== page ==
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Bank New Lending Trends

Higher lending volumes have been an important contributor to lower
default rates, which reflect the near-complete dilution of legacy
pre-crisis bank loans as well as the cumulative impact of writedowns
and troubled debt restructurings. Exclusive of multifamily
lending, the balance of commercial mortgages held by banks
increased to $1.2 trillion in the third quarter of 2015, its highest
level on record. The $23.8 billion quarter-to-quarter increase was the
largest in seven years. Multifamily lending also posted its largest
quarterly net increase of the post-crisis era, rising $13.9 billion.
Across both commercial and multifamily mortgages, net lending
has increased by $106.4 billion from a year earlier, a 7.5% expansion
in banks’ exposure to the sector.

Bank Construction Financing

As of the third quarter, small residential properties accounted for
just under 22% of banks’ outstanding construction loans. Across
all projects, including multifamily and commercial real estate development, net lending has increased for ten consecutive quarters, by
$64.6 billion over the two and half years since construction financing’s
nadir. Loan-to-cost ratios have trended slightly higher but understate the risk profile of banks’ exposure because of leverage measured against rising construction costs.

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While the pace of construction lending is increasing, it continues
to lag historical recoveries. Banks’ total construction exposure was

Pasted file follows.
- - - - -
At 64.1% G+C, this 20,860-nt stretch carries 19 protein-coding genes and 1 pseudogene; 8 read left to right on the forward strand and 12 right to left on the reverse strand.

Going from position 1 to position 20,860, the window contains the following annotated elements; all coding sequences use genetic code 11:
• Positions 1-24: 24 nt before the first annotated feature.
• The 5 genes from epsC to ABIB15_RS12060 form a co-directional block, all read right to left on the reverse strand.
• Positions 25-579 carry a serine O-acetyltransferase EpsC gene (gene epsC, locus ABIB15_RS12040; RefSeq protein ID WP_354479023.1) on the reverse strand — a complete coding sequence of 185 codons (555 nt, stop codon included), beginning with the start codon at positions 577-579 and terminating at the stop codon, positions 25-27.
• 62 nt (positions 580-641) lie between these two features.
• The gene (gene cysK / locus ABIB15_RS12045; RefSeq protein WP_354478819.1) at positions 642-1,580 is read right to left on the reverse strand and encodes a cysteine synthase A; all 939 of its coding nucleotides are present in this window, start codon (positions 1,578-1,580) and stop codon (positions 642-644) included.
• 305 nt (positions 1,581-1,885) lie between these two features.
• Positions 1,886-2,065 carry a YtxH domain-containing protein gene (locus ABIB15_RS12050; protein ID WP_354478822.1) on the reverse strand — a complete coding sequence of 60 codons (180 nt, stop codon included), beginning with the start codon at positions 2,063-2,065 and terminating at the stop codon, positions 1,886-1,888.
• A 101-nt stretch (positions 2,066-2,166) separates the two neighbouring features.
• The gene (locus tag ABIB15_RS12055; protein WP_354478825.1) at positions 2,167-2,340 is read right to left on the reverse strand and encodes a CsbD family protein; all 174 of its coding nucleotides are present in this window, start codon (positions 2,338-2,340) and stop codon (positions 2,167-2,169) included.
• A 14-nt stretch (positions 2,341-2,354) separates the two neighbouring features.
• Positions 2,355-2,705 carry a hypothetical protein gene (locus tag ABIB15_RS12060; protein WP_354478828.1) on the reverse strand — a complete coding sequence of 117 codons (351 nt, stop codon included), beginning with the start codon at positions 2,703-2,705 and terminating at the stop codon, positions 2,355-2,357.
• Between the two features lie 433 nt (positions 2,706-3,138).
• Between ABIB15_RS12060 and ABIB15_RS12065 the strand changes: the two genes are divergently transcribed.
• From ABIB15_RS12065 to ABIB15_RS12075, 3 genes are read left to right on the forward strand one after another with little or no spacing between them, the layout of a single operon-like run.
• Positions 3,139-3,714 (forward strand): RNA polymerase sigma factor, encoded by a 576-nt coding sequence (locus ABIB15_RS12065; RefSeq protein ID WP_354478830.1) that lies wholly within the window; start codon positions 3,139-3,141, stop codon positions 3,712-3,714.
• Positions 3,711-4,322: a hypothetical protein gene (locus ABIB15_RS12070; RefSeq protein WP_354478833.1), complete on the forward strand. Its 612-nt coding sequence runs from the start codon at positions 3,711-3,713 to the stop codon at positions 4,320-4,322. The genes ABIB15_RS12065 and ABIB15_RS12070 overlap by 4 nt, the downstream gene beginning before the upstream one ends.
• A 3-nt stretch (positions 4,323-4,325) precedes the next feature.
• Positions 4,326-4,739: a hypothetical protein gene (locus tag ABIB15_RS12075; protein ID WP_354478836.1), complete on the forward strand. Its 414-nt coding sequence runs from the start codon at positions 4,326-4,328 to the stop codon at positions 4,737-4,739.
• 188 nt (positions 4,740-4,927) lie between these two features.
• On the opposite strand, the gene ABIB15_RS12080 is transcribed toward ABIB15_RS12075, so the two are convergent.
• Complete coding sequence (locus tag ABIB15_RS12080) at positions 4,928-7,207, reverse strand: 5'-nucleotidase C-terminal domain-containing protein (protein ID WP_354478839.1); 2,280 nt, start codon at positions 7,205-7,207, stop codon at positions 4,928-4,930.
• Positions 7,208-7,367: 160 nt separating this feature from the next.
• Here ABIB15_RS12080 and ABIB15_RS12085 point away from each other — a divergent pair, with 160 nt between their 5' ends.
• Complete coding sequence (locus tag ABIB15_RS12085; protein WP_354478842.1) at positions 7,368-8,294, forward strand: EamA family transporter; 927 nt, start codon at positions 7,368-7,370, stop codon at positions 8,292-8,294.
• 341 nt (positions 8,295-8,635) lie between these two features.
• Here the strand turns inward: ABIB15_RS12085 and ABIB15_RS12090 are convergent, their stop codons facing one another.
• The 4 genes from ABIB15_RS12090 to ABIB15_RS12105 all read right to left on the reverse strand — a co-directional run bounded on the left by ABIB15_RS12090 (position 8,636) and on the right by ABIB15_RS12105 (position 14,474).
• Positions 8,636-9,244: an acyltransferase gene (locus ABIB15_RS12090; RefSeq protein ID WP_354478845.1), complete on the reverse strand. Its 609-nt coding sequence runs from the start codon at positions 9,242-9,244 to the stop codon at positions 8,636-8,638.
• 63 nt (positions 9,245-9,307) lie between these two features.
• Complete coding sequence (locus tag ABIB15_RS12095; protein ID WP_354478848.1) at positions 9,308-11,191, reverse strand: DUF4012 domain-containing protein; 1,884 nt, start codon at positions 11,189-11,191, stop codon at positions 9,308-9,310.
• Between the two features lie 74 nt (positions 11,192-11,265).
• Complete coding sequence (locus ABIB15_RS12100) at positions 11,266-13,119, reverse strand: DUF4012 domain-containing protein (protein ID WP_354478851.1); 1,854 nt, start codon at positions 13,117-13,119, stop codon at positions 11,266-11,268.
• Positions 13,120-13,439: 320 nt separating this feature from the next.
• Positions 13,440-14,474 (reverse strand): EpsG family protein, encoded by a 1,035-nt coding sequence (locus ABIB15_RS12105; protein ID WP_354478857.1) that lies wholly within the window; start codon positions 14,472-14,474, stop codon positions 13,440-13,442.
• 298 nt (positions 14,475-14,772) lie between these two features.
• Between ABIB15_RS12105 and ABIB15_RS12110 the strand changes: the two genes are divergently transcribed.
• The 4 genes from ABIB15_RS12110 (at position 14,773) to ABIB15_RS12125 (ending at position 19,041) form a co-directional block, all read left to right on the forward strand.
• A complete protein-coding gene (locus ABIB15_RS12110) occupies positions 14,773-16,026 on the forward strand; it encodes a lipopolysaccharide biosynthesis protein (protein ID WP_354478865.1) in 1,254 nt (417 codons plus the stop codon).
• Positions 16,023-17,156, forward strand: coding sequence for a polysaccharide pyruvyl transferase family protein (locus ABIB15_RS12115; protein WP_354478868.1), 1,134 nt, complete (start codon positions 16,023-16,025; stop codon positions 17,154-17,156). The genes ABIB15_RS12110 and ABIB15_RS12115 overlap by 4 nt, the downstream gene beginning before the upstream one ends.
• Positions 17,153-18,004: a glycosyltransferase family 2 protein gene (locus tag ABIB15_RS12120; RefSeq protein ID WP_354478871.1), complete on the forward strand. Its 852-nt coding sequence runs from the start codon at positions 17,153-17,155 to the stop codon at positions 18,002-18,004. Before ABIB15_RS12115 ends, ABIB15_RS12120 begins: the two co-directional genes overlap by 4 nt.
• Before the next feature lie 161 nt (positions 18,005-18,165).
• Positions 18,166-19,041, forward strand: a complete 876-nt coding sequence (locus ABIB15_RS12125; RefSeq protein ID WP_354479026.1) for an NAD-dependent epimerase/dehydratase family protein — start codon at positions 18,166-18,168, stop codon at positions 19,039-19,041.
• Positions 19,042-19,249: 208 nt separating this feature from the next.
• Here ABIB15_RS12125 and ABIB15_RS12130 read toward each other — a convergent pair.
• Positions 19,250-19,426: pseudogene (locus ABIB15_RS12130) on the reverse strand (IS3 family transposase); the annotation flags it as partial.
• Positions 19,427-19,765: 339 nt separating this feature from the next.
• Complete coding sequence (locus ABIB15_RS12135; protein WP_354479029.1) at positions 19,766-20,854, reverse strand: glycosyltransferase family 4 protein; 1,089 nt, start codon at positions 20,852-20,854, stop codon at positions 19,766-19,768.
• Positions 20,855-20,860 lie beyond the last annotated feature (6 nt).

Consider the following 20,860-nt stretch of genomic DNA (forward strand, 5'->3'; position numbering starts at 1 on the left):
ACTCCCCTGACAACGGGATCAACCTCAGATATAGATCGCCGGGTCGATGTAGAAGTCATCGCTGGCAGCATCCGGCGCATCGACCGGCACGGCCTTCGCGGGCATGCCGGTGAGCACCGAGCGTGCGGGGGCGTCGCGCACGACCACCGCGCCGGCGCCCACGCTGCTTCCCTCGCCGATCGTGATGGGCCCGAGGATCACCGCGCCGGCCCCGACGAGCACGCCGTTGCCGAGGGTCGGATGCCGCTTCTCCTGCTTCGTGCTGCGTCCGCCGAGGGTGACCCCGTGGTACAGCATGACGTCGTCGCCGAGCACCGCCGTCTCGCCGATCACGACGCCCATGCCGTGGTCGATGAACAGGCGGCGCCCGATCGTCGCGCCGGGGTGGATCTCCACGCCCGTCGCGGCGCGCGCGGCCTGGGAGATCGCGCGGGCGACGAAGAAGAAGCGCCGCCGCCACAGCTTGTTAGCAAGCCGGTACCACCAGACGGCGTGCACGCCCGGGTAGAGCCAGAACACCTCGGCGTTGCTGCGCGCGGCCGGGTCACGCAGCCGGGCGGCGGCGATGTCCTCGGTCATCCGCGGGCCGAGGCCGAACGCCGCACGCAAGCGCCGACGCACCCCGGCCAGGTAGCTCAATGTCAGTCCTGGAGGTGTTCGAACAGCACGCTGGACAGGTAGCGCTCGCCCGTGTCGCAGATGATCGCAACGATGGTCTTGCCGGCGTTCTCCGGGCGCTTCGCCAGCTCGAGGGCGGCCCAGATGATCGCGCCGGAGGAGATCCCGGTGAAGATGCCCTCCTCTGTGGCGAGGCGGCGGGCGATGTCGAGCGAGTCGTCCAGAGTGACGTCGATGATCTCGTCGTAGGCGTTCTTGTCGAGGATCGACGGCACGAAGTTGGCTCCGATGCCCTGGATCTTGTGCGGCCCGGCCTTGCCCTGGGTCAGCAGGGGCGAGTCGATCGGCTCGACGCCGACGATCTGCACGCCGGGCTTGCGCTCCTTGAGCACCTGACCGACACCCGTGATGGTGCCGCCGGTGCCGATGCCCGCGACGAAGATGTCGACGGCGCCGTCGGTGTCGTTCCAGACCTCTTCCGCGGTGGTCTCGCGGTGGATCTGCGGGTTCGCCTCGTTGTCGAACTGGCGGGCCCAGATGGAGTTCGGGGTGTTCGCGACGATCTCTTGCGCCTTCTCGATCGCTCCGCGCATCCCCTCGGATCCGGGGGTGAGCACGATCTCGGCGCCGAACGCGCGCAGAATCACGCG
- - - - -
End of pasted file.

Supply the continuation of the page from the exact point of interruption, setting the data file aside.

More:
$266.1 billion in the third quarter, still a far cry from the 2008 peak
of $626.5 billion. In the years after the dot-com recession, growth
in year-over-year construction lending peaked at well above 30%.
Reflecting an ambiguous balance of regulatory pressures and limited
need for additional inventory, construction lending is growing
at half its former record-setting pace. There are exceptions, most
notably New York City’s office building boom, but smaller banks
play a limited role in this segment of the market.

Bank Real Estate Owned and Restructuring

Distress investors with capital to deploy will do better with pending
CMBS maturities, where persistent concerns about pending legacy
maturities are a direct rather than indirect driver of the analysis. As
of the third quarter, commercial and multifamily other real-estate owned
(REO) had fallen to $4.2 billion, roughly one quarter of its
peak level in 2010. Whether through write-downs or modifications
or improvements in market conditions, the bulk of moderate quality
and high quality properties have found their way out of distress.
Exceptionally high recovery rates on early REO sales reflect that
better quality investments were jettisoned early by banks. Little of
what now remains holds institutional appeal.

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The rate of recidivism amongst delinquent borrowers is declining,
signaling further that many the headwinds facing banks are distinct
from those encountering the conduit. Where banks have modified
non-performing loans, their track record had been mixed but is
improving as the last vestiges of the crisis are wiped away. Lenders
are at risk of treating improvements in their legacy positions as
proxies for new loan quality. As they distance themselves further
from the crisis and competition intensifies, cyclical conservatism is
waning, introducing loans to the bank balance sheet that show a
clear move to renewed risk-taking.